A roundup of key events in the smart home market in October 2020. 

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Amazon turns the Fire tablet into a smart home controller

Mariana Zamoszczyk, Senior Analyst, Smart Home

Amazon has introduced an alternative way to control Alexa-enabled smart home devices with the launch of a new “Device Dashboard” for Amazon Fire tablets. This application turns the tablet into an inexpensive smart display and control center for customers to manage their smart home devices. However, the device dashboard is only meant to control devices, not to set them up or configure new rooms or zones, for example. For those settings, users are still required to use the Alexa app.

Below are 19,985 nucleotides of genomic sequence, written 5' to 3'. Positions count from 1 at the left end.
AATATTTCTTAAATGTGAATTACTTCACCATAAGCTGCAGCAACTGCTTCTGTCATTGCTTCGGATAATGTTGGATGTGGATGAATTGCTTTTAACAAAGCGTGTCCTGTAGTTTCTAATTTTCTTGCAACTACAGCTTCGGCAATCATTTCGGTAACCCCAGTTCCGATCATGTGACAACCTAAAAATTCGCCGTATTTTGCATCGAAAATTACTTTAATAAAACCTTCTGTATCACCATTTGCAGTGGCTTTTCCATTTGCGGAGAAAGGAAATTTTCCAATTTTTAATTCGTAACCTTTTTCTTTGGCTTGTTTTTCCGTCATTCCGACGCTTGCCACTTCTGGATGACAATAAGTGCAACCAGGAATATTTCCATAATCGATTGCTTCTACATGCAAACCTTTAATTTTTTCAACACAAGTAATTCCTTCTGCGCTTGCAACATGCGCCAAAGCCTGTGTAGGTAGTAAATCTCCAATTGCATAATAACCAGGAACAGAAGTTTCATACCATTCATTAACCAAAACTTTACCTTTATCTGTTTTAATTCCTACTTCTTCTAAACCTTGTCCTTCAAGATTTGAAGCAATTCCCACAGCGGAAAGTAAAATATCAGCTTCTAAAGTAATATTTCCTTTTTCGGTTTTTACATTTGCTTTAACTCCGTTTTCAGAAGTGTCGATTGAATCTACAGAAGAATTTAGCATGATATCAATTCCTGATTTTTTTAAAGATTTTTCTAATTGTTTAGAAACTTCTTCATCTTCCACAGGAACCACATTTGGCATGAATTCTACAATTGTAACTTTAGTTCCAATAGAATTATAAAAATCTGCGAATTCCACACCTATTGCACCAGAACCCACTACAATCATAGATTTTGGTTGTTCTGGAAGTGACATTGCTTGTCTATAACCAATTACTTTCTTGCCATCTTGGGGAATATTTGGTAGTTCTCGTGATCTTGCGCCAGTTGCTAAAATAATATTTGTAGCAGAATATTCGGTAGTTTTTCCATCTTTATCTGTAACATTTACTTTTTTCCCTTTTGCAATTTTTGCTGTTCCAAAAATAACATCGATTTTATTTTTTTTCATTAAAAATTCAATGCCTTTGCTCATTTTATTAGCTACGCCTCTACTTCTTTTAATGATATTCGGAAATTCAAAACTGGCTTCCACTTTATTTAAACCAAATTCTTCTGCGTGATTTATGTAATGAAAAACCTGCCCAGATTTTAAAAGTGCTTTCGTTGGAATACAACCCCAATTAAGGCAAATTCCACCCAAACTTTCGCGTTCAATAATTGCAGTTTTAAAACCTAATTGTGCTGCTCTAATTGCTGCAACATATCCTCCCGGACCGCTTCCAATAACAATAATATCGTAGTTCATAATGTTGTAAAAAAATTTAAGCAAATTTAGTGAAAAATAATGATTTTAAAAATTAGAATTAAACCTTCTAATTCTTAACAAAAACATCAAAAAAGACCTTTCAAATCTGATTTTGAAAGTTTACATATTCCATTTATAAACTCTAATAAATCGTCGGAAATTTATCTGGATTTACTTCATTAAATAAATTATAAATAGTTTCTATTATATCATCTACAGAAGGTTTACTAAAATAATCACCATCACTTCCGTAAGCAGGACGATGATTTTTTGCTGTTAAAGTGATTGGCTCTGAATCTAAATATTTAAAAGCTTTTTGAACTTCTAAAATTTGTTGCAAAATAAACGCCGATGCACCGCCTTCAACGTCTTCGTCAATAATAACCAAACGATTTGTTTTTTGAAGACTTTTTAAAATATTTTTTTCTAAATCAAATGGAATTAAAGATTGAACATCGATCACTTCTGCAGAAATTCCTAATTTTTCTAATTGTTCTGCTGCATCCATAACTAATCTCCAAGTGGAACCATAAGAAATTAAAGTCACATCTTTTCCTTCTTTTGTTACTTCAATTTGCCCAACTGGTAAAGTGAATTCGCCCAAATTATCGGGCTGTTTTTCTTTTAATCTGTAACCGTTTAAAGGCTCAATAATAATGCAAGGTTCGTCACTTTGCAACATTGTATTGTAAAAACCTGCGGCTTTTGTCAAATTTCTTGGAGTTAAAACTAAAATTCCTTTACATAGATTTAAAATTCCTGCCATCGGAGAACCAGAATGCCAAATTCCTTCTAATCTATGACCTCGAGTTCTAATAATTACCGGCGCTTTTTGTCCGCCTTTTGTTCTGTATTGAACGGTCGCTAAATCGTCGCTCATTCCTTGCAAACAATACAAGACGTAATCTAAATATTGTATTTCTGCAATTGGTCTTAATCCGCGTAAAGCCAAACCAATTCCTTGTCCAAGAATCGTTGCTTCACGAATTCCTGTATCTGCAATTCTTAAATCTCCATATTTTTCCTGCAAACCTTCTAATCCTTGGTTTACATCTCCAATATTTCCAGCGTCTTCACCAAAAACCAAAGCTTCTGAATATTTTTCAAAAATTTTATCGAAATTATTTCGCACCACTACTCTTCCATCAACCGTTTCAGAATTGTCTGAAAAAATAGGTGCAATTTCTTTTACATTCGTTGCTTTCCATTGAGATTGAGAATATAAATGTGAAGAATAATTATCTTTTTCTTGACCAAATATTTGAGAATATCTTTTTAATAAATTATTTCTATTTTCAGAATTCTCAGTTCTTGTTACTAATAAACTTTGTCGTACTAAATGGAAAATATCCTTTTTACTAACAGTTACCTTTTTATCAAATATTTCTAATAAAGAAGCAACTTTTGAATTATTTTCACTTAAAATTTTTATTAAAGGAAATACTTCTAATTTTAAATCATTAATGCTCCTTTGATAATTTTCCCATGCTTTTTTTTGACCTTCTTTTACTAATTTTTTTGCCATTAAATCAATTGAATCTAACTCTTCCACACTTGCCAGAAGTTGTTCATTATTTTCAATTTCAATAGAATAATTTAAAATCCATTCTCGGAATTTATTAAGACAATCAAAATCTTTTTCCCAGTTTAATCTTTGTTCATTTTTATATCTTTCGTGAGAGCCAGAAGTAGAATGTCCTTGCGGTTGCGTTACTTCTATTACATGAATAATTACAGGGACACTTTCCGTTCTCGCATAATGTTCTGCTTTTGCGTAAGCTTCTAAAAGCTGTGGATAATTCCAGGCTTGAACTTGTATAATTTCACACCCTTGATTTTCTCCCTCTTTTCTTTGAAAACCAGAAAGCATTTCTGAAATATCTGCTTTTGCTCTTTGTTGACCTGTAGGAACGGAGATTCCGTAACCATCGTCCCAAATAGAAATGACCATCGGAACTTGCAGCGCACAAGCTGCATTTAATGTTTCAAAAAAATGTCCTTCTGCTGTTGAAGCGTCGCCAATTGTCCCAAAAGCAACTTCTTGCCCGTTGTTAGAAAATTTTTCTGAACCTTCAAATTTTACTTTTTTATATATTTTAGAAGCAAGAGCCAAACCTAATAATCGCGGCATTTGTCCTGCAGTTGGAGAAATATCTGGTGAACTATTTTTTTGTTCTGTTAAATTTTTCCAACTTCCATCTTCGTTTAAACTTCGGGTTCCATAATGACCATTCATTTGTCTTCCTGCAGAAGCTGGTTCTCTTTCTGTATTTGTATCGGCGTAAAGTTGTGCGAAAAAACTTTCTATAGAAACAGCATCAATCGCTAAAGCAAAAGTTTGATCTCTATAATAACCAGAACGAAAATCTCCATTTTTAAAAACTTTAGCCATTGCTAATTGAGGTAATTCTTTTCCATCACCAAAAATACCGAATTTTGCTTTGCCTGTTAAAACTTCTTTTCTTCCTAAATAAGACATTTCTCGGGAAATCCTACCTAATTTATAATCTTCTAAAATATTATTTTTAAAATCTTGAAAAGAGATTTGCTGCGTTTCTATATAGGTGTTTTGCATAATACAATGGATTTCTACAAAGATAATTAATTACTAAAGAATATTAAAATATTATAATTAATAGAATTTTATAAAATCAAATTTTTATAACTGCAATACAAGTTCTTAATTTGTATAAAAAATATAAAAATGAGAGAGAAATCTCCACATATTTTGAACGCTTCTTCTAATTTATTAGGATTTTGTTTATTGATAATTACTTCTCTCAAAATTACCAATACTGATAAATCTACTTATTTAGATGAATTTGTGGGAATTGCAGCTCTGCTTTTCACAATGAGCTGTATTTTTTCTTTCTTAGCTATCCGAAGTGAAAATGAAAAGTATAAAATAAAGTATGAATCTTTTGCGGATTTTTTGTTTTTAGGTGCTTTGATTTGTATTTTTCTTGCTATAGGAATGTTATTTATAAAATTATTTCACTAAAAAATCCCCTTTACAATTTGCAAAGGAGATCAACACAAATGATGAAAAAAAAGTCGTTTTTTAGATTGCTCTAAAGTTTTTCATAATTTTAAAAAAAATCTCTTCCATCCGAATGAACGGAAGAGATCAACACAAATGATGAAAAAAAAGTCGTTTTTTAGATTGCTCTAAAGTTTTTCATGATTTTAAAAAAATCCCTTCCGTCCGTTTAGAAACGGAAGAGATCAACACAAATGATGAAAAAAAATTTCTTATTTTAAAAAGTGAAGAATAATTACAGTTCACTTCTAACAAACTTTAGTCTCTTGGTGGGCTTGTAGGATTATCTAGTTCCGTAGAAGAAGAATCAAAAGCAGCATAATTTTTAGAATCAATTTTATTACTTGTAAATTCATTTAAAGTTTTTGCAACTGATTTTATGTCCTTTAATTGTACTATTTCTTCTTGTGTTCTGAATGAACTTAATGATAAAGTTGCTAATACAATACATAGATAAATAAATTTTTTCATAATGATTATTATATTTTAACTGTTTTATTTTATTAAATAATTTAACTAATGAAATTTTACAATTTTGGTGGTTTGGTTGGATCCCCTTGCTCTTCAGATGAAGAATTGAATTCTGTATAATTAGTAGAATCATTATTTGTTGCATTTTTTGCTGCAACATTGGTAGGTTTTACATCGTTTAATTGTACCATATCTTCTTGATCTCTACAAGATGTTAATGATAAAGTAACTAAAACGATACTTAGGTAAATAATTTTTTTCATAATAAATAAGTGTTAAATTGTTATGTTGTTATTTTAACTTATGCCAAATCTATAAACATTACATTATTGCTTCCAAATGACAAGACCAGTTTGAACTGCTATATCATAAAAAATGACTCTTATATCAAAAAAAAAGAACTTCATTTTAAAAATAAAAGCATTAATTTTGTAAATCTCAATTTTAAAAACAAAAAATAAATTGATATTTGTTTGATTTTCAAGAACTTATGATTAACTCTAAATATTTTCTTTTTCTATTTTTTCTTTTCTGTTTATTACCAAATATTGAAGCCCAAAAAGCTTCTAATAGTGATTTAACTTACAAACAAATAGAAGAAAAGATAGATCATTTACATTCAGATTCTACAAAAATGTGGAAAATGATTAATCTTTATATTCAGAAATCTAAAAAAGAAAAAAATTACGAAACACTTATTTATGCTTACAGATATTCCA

With this strategy, Amazon is finally adding the Fire tablet into the smart home equation. Up until now, this device brand had remained disconnected from Amazon’s overall smart home proposition, working more independently at a personal level rather than a collective one. The rollout of this feature also means that Amazon is playing catch-up as Apple and Google already offer the same practical functionality in the Home apps of their respective tablets and smartphones. Finally, the introduction of this new interface acknowledges that, in certain scenarios of daily life, touch can be more convenient than voice.

Google discontinues Nest Secure

Blake Kozak, Senior Principal Analyst, Smart Home & Appliances

Google has discontinued Nest Secure, and Nest Guard is no longer available on its website. This could mean that the ADT + Google partnership is about to bear fruit. Although Nest Guard wasn’t as popular as other DIY security systems, like Ring, it still had an estimated installed base of about 340,000 households in 2019 and ranked 17th overall in the US for residential “connected” alarm monitoring.